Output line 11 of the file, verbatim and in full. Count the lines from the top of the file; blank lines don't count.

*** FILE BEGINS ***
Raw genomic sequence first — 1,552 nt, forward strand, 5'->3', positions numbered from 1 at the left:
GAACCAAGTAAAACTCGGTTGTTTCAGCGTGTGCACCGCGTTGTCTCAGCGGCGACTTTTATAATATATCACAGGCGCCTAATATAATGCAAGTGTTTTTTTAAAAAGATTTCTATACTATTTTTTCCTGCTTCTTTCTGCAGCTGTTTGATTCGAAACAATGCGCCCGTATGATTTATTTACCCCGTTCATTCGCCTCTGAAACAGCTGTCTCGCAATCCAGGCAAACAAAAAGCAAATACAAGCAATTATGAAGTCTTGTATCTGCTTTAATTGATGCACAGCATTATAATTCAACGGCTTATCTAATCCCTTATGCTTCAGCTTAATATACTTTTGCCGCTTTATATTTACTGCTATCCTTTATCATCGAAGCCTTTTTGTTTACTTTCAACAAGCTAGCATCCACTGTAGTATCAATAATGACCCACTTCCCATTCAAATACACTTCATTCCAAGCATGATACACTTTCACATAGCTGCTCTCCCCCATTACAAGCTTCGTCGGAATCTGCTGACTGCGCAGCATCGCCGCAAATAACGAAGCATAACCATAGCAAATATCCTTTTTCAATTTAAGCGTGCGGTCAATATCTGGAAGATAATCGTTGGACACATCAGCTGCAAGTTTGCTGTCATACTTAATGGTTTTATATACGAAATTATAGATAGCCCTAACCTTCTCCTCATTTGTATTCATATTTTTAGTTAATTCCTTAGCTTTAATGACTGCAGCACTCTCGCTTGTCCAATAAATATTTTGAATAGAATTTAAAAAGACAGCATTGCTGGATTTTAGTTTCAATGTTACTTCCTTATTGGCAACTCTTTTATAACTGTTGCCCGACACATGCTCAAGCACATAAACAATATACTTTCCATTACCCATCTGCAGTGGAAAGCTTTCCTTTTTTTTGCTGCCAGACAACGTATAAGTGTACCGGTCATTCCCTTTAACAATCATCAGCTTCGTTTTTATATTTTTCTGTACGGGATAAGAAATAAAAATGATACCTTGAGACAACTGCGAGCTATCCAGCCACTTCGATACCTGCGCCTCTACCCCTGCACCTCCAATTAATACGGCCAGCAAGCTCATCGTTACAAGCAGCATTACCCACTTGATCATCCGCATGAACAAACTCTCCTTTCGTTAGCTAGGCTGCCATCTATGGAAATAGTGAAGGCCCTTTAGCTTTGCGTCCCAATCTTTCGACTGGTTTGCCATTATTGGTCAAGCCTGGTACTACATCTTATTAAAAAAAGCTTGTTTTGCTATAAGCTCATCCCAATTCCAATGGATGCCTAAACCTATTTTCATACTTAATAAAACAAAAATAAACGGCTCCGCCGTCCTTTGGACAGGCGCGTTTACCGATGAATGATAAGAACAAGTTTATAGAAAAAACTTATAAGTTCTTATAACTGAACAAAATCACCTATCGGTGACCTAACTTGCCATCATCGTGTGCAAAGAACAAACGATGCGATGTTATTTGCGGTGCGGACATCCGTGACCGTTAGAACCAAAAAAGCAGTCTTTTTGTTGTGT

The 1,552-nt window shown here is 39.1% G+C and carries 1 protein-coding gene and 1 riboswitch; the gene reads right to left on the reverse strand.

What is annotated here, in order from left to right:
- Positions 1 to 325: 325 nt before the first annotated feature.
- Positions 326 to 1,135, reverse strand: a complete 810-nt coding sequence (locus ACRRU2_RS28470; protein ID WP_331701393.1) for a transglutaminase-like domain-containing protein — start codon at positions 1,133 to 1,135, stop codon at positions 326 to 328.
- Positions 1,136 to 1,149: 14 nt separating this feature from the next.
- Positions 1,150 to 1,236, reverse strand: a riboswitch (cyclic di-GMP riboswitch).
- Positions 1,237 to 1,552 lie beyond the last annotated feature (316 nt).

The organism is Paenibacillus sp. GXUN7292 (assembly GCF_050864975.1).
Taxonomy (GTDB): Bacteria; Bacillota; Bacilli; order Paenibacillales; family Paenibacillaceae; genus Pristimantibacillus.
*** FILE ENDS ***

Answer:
Taxonomy (GTDB): Bacteria; Bacillota; Bacilli; order Paenibacillales; family Paenibacillaceae; genus Pristimantibacillus.